If you all went on strike now, you would would stuff up all the company's future plans and so you have bargaining power now. If you wait three months, you have zero bargaining power, which is what it's all about.

Take control of your life.

For Life
Friday, August 15, 2003

As far as convincing them that the numbers don't jive - don't fool yourself. If your company is anything like my Fortune 500 company, they believe the sales and marketing rep of the vendor (in this case an outsourcing firm) over their own research. Close your eyes and imagine a dark room with all your execs and managers looking at a PowerPoint presented by Indian firm X. Firm X's employees get paid $10 per hour and the average American programmer gets paid $60 per hour, see we save you $50 per hour. At this point the managers start cranking the tiny calculator in their head (usually used for figuring out their own bonus) and realize $50 in savings per hour can be a huge number.

The problem of course is:

1. The per hour cost of their developers has very little to do with the final bill you will get from Indian Firm X.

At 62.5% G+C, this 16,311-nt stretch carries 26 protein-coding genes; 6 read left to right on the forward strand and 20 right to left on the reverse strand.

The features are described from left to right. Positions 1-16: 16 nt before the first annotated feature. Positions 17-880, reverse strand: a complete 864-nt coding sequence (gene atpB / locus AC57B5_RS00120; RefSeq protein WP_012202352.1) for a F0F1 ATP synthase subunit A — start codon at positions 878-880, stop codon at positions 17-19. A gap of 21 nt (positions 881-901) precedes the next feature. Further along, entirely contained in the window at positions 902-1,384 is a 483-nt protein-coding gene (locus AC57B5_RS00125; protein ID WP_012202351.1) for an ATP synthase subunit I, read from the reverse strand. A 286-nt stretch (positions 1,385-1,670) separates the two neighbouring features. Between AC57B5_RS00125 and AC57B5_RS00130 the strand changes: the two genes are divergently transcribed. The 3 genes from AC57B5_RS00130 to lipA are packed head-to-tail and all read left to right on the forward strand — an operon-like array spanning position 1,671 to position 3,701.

2. If you don't know how to calculate your total cost versus your return on investment now, how can you predict what impact handing projects over to strangers will have on the bottom line.
3. How do you calculate the cost of intangibles like intellectual property, loyalty, domain knowledge, and experience? Most Indian firms guarantee you will get new resources every 12-18 months.
4. Does the company know the actual hours put into a project and how all that overtime might not translate well to a per hour cost basis?
5. Will the company be asking for the same things from external resources as from internal? Will they buy into the accredited testing mechanisms these Indian Firm's have? Large scale testing doesn't come cheap.
6. Will your company have to spend more time on putting together REAL requirements?
7. When your company decides to change its requirements midstream (which is reality), how much will that cost with external resources? What is the cost for this flexibility?
8. How much more management overhead will have to paid for to manage the resources and the relationships with their managers?

As far as training your replacement? Realize it for what it is - coasting through the final months of your job answering questions and being paid. You will be answering questions from your replacement, and if you are smart, you will be answering interview questions as well. I agree with others to see the writing on the wall and leave as soon as is reasonably possible.

Finally, some translation for those "affected" to remove the sugar coating:

Knowledge Transfer = Training your replacement
Availability Date = Getting Canned
Redeploy Resources = Send them to the unemployment office

There are much worse things that can happen besides loosing your job. Enjoy!

Friday, August 15, 2003